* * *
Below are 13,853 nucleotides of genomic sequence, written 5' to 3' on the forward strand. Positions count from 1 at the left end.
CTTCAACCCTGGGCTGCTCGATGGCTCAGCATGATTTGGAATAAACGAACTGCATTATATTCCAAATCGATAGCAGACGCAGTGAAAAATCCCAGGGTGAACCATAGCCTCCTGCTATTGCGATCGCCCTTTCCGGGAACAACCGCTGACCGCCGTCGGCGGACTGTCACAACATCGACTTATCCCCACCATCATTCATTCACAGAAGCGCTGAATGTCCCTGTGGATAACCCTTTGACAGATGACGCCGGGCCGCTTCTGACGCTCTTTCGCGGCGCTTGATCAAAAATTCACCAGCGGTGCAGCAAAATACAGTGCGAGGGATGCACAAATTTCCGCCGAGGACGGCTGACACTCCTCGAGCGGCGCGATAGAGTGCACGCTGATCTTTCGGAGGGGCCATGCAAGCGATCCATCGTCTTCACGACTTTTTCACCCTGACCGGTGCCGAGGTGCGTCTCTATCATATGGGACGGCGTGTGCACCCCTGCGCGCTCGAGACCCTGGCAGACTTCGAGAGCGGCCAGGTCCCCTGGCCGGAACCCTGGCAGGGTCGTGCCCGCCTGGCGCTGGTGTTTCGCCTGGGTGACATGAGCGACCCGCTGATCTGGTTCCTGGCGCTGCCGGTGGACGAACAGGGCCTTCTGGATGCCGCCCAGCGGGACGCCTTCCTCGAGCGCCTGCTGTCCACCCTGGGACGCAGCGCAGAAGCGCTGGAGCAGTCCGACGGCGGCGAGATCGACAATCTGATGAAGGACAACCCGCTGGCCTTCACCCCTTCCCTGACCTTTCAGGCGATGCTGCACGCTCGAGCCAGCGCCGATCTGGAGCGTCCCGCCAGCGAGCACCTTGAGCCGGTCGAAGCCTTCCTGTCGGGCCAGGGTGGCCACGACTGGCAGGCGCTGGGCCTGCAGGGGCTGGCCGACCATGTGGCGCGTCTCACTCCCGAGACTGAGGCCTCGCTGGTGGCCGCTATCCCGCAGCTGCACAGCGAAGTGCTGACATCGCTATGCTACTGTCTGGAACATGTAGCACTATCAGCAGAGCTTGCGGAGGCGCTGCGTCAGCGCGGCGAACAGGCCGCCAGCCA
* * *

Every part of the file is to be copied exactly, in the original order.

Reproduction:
Below are 13,853 nucleotides of genomic sequence, written 5' to 3' on the forward strand. Positions count from 1 at the left end.
CTTCAACCCTGGGCTGCTCGATGGCTCAGCATGATTTGGAATAAACGAACTGCATTATATTCCAAATCGATAGCAGACGCAGTGAAAAATCCCAGGGTGAACCATAGCCTCCTGCTATTGCGATCGCCCTTTCCGGGAACAACCGCTGACCGCCGTCGGCGGACTGTCACAACATCGACTTATCCCCACCATCATTCATTCACAGAAGCGCTGAATGTCCCTGTGGATAACCCTTTGACAGATGACGCCGGGCCGCTTCTGACGCTCTTTCGCGGCGCTTGATCAAAAATTCACCAGCGGTGCAGCAAAATACAGTGCGAGGGATGCACAAATTTCCGCCGAGGACGGCTGACACTCCTCGAGCGGCGCGATAGAGTGCACGCTGATCTTTCGGAGGGGCCATGCAAGCGATCCATCGTCTTCACGACTTTTTCACCCTGACCGGTGCCGAGGTGCGTCTCTATCATATGGGACGGCGTGTGCACCCCTGCGCGCTCGAGACCCTGGCAGACTTCGAGAGCGGCCAGGTCCCCTGGCCGGAACCCTGGCAGGGTCGTGCCCGCCTGGCGCTGGTGTTTCGCCTGGGTGACATGAGCGACCCGCTGATCTGGTTCCTGGCGCTGCCGGTGGACGAACAGGGCCTTCTGGATGCCGCCCAGCGGGACGCCTTCCTCGAGCGCCTGCTGTCCACCCTGGGACGCAGCGCAGAAGCGCTGGAGCAGTCCGACGGCGGCGAGATCGACAATCTGATGAAGGACAACCCGCTGGCCTTCACCCCTTCCCTGACCTTTCAGGCGATGCTGCACGCTCGAGCCAGCGCCGATCTGGAGCGTCCCGCCAGCGAGCACCTTGAGCCGGTCGAAGCCTTCCTGTCGGGCCAGGGTGGCCACGACTGGCAGGCGCTGGGCCTGCAGGGGCTGGCCGACCATGTGGCGCGTCTCACTCCCGAGACTGAGGCCTCGCTGGTGGCCGCTATCCCGCAGCTGCACAGCGAAGTGCTGACATCGCTATGCTACTGTCTGGAACATGTAGCACTATCAGCAGAGCTTGCGGAGGCGCTGCGTCAGCGCGGCGAACAGGCCGCCAGCCA